Journalists need to develop a “new skill” of speaking with authority on topics and “rethink where they are on the information food chain”.
Those are two of the insights from a new book looking at the future of the art by the Poynter Institute’s Kelly McBride and Craigslist founder Craig Newmark (pictured) called The New Ethics of Journalism.
McBride said many journalists and news outlets are still “stuck in a system” that pays the bills, but is not right for the future, and it is “really hard for them to pivot and make a change”.
Newmark, who admitted to the audience at South by SouthWest he was not a journalism expert, but an avid follower of different forms of news, said the problem currently is news is “stuck in the 20th Century”, and had not properly adapted for challenges new technologies bring.
Among the recommendations was a “better barometer” for getting expert analysis. This, they said, was skewed now because experts have a direct path to the public, and can self-publish.
However, there is a need to move away from a system where the experts presented on cable news, as an example, are ‘the first ones who could make it to the studio”, which has created a “false balance”.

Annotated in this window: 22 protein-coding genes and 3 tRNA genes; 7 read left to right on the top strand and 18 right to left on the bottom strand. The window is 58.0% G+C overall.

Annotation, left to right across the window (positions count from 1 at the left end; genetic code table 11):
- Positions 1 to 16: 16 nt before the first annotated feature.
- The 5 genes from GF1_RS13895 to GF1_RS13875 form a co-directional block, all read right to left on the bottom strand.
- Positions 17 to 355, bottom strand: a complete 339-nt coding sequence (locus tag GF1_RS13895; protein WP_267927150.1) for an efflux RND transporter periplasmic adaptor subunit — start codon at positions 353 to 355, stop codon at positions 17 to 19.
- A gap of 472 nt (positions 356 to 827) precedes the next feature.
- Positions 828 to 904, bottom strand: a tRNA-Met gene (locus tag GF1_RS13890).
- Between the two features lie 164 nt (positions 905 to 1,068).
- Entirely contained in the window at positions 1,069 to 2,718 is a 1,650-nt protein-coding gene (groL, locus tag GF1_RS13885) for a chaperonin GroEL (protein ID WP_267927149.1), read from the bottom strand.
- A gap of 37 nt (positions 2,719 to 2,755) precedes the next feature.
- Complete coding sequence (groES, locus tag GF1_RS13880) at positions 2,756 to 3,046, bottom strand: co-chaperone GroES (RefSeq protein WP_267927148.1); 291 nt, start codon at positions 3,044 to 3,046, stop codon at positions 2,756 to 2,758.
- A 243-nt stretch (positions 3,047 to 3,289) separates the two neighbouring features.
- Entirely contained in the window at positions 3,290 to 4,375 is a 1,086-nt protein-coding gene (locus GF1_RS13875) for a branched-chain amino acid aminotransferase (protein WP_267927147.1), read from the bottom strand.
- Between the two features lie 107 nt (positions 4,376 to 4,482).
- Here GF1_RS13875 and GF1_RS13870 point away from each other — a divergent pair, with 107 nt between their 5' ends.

News organisations also need to "reconceptualise their relationship with the community” in the social media age, where many people are able to get information directly through the internet and social networks.
That comes under the banner of the new-look information eco-system, with journalists now in the middle of the pyramid, where before they were on the top.
In terms of speaking with authority, McBride said this was needed so journalists are able to weed out people who are deliberately misrepresenting facts or lying, stressing the need for proper research and in-depth knowledge of subjects.
They concluded by laying out three new principles for journalism, which were: Seek the truth and report as fully as possible on a story; be transparent; and engage the community as an end.